There was a time when we used to go longkang fishing and while the afternoon away splashing around looking for fish.
Introduce your kids to the nostalgic fun of fishing in a “longkang” – local slang for anything from small drains to big canals.
Let’s go longkang fishing!
Okay, fine, one look and we know that this is no longkang.
The “longkang fishing” offering by Fish@Big Splash looks more like a neatly landscaped pond, and less like a dirty drain.
But the idea is there – wading in knee-deep water, poised with a fishing net, trying really hard to chase some guppies into our net.
The $12 ticket includes a fishing net; add on $3 and you get a small tank to stow away your catch. Your child can bring home up to 18 fish in this little tank, and it will be a good lesson of responsible pet ownership.
But if you wish to only rent the tank, the fee is $1. And if you decide to return the fish you caught, the little tyke gets a little souvenir toy fish to bring home instead.
Designed for kids two to 12 years old, this is a cluster of three adjoining oblong ponds, forming one large longkang.
Our little two-year-old was mesmerised by the quick-swimming guppies, darting here and there around the longkang, between the legs of the children.
The fish often escape between the cracks where the oblong ponds join… and emerge, as if by magic, into the next pond.
It’s more difficult than it looks, catching these wriggly fish with the tiny nets!
The other activity that kept our tot busy was the fish feeding.
You can get a small container of fish food for $2.
There is a pond of large koi thrashing about in the water. It’s quite entertaining how they notice movements above the water, and swarm towards a friendly feeding hand.
And if you look really, really closely, you just might spot a few black suckerfish. They are in charge of eating up the algae and cleaning up the pond.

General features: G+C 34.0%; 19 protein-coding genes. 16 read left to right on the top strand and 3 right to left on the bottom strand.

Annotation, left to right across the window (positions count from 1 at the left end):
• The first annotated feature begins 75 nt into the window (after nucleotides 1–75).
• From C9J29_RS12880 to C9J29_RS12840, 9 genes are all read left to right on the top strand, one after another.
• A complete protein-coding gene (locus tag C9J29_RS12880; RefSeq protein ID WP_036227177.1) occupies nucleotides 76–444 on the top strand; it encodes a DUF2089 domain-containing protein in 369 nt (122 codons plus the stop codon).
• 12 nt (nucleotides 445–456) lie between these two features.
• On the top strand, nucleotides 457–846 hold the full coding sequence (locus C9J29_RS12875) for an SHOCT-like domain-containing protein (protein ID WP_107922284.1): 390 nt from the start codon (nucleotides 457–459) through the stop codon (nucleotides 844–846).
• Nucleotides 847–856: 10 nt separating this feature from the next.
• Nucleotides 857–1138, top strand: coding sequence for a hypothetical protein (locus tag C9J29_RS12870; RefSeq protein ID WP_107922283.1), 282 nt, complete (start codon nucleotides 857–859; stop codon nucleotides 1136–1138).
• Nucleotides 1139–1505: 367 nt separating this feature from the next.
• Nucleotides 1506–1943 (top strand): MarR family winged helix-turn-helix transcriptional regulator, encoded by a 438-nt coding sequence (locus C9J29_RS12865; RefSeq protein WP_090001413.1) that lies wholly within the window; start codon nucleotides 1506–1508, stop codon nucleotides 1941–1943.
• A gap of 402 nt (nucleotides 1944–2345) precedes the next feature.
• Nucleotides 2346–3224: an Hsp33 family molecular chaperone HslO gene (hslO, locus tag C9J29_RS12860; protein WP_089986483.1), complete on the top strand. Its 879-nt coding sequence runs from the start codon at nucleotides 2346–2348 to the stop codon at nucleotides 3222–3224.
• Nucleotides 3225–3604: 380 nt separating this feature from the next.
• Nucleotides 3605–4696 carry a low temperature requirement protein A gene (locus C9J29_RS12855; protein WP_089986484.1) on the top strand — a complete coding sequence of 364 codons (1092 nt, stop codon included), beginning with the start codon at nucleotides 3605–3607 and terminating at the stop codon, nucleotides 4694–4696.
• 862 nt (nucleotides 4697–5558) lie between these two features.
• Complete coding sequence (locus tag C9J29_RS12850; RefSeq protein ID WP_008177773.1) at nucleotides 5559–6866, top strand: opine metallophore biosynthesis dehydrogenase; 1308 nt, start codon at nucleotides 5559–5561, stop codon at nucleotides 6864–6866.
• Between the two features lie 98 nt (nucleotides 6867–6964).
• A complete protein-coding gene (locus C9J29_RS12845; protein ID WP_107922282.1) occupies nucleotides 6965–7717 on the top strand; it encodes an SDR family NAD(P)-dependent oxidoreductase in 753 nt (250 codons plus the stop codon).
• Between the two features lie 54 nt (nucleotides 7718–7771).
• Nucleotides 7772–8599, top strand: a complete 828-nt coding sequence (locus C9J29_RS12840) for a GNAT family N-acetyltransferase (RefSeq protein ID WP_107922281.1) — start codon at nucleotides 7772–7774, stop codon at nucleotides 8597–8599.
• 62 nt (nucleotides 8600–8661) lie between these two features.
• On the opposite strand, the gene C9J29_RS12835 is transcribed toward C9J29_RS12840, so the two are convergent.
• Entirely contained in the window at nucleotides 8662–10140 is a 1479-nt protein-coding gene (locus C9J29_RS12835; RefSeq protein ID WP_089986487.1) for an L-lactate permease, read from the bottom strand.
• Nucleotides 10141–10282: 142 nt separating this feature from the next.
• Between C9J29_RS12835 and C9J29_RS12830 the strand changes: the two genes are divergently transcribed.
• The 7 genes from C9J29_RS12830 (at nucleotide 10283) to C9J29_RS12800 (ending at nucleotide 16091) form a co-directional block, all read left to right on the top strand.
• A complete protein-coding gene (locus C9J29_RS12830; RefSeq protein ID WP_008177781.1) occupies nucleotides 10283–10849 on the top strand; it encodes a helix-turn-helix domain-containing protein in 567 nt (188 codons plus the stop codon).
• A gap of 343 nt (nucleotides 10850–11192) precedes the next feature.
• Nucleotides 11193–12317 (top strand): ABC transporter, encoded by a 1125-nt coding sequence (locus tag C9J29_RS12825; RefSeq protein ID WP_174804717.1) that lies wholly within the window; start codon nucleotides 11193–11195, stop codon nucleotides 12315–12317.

But woah, they were going at the fish food like nobody’s business.
There are also a few smaller blue tanks around the fish feeding area, where the kids can feed more fish.
We noticed that the fish in the blue tanks appear hungrier than the koi in the main pond. Not surprising, since the koi is the centre of most (over)feeding attention.
Our tot enjoyed the fish feeding so much, he didn’t want to stop until he had given away all the fish food.
Tired? Take a break from all that fishy business at the little playground in the middle of the sand pit.
Prawning and Other Activities
More activities for the rest of the family – there are also big-head prawns and freshwater lobster in another large pond.
Prawning bait and rods are provided.
Also, you can grill your fresh catch whenever you want.
Or if you want to relax for a bit, there is a fish spa pond, where little fish will nibble away at the dead skin on your feed. Sweet.
For those wanting a bit of saltwater action, Fish@Big Splash has another large pond with seawater fish such as golden pomfret, red snapper and grouper.
Bait and fishing rods are also provided, so fish away for your dinner!
Incidentally, Fish@Big Splash is open 24 hours. For some really urgent longkang fishing or prawning at 3 am, no doubt.
But yes, the round-the-clock opening hours would be attractive to youngsters who are staying up late camping or holidaying at the chalets at East Coast Park.
In the day, the sheltered longkang fishing area keeps the kids and parents cool.
Bring along a change of clothes for the child – some parents even dress their kids in swimsuits. What is longkang fishing without getting a little wet?
(directly opposite Crab in Da Bag and Starbucks)
902 East Coast Parkway, #01-30, Block H, Big Splash
[Editor’s Note: Fish@Big Splash has closed.]